When Debussy wrote La Mer he had a print of The Wave from Katsushika Hokusai's Thirty-Six Views of Mount Fuji (1830) hanging in his studio. It was reproduced on the cover of the first edition of the score. The premiere of the piece in 1905 sparked a controversy in musical circles: Debussy's followers felt let down by the lack of abstraction, nuance and suggestion in the piece; others found it too abstract. In Paul Dukas' words:
"Some can't find the sea, others the music."
The criticism that hurt Debussy the most was that of Pierre Lalo, son of the composer and critic of Le Temps:
"For the first time listening to a picturesque work of Debussy's I had the impression of confronting not nature, but a reproduction of nature..."
This question of naturalism versus abstraction is a sub-issue in a debate which has run through the mainstream of 20th century music, right up to today: What is music about? itself, or something outside itself? To what extent does or can music refer only to itself? in other words, to what extent can music be abstract?
Composers' responses to these questions have split them into two main camps: conceptualists and materialists.
The conceptualists begin with an idea. Their concern is primarily with the way in which music is put together. Materialists concentrate on the nature of material itself, and attempt to allow the material to determine the piece.Very broadly speaking, the European avant garde have tended toward conceptualism (Schoenberg, Bartok, Berg, Webern, Stockhausen, Boulez) while the Americans (Ives, Varese, Partch, Cage, Feldman and the early minimalists) have inclined to take a greater interest in letting the material speak for itself.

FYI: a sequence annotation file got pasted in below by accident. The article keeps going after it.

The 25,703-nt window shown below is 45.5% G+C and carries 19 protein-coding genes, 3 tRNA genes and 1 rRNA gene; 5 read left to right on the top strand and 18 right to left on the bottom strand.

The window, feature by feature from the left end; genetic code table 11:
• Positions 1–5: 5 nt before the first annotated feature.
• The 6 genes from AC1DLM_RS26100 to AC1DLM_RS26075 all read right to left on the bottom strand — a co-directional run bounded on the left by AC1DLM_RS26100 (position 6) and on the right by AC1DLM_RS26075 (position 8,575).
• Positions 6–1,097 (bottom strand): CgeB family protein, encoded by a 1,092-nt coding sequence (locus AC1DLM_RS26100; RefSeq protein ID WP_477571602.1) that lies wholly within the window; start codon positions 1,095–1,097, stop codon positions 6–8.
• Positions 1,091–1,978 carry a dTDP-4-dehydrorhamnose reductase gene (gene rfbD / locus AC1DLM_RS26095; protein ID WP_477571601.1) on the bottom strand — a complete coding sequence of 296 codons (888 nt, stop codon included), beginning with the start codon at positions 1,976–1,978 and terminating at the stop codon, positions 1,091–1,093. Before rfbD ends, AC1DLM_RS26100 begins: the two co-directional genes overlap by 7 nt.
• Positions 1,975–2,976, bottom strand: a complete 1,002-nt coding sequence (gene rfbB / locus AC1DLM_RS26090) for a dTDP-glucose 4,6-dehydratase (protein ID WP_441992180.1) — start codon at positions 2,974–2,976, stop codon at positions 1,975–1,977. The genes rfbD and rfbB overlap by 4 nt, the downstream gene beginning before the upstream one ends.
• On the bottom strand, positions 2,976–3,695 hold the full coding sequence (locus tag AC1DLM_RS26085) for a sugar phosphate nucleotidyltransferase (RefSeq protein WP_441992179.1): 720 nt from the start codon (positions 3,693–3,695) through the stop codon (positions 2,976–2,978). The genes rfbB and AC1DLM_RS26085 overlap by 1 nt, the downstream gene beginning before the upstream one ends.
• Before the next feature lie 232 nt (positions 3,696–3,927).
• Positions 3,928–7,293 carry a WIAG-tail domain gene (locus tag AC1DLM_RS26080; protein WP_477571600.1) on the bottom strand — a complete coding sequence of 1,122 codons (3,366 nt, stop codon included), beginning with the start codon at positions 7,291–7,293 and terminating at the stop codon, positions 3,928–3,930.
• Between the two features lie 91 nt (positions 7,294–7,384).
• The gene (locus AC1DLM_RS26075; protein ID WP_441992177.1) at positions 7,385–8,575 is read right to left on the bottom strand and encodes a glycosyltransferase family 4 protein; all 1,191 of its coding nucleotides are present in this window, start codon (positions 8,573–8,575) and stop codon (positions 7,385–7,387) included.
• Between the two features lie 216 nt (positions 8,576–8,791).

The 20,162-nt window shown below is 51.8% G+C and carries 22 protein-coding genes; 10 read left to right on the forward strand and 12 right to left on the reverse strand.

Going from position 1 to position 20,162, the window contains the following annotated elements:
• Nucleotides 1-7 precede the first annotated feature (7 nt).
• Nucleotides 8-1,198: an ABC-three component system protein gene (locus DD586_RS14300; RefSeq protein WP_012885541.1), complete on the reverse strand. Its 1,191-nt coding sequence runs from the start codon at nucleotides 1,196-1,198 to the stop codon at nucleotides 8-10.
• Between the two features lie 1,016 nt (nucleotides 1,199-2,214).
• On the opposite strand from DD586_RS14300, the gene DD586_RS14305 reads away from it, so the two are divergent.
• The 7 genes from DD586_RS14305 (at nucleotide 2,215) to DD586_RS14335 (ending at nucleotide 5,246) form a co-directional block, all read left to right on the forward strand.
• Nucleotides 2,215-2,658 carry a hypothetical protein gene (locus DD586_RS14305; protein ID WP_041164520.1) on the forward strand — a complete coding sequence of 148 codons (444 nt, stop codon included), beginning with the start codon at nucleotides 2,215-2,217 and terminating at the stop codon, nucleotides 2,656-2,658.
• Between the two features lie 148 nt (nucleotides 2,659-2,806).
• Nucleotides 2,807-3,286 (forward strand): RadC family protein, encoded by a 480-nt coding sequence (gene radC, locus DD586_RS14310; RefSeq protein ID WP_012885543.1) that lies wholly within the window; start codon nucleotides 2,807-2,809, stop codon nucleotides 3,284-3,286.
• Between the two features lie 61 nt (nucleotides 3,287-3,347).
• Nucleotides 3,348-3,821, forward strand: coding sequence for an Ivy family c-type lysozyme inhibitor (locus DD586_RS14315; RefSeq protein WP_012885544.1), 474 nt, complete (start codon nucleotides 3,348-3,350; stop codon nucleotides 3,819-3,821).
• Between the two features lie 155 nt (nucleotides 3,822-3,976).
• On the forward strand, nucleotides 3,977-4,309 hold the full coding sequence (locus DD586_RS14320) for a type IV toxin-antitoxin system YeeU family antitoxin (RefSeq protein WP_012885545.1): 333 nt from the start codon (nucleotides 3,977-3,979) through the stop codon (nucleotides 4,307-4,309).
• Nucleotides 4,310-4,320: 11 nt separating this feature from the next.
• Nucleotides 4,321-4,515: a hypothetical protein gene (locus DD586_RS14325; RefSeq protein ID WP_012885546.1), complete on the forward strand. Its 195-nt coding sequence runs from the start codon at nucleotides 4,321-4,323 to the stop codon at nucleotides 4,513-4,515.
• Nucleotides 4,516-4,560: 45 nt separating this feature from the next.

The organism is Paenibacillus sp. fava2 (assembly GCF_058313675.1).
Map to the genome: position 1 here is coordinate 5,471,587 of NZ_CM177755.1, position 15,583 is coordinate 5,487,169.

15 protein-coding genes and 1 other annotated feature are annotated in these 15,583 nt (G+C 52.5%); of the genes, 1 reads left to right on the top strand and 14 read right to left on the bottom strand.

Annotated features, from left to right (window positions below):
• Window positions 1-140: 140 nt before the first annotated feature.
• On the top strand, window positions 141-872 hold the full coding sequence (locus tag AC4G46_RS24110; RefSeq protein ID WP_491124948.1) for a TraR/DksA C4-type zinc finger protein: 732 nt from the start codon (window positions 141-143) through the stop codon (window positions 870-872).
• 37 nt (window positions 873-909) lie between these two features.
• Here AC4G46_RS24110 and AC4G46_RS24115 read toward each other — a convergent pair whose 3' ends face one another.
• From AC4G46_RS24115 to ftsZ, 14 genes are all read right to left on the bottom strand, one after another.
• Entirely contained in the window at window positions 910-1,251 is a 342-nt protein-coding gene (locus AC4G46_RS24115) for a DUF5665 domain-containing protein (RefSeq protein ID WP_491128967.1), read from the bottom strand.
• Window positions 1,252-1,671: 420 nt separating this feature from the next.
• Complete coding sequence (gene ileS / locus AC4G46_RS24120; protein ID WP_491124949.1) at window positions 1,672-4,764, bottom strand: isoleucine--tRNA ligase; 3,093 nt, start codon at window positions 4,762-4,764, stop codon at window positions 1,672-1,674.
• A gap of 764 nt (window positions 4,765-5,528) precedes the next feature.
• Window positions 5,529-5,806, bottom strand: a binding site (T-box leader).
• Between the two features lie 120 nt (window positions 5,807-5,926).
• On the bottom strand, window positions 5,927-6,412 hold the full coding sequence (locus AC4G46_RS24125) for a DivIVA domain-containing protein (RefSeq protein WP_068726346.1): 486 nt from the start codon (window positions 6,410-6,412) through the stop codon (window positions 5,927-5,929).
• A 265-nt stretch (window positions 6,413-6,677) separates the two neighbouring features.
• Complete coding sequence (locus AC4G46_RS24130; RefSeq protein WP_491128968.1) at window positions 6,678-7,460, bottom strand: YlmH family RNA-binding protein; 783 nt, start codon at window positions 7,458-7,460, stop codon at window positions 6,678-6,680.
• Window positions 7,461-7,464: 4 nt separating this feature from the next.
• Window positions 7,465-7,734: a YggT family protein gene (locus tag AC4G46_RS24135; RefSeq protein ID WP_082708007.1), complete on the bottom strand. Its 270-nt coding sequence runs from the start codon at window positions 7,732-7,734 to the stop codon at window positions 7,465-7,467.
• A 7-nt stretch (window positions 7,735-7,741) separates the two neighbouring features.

The problem of expression (in the sense of portraying emotional states) has not been central to compositional discourse in the 20th century, although like a younger brother or sister it has always hung around and refused to go away.
The attraction of Japanese art, particularly for non-conceptualists, lies in the success with which the artists have combined a deep feeling for nature with a high degree of formalism and abstraction. Neither in visual arts nor in music and poetry is there an emphasis on the development of an argument. Rather, the aim seems to be to capture a moment as clearly as possible. The approach is contemplative rather than introspective The presence of the materials and means of presentation are given equal emphasis with the subject.
I have tried to make the subject of my piece the materials of orchestral music. There is no narrative, no drama, no hidden agenda. As such it is the most abstract of my pieces to date.
I chose the title One Hundred Frames only in passing reference to Hokusai's later One Hundred Views of Mount Fuji.(1834). with Frames rather than Views because I was interested in the elusive qualities of surface rather than content.
As a concession to conceptualism, I decided to write the piece on one hundred sheets of paper using one hundred chords. Like Hokusai I overshot the mark somewhat (there are 102 Views in One Hundred Views...).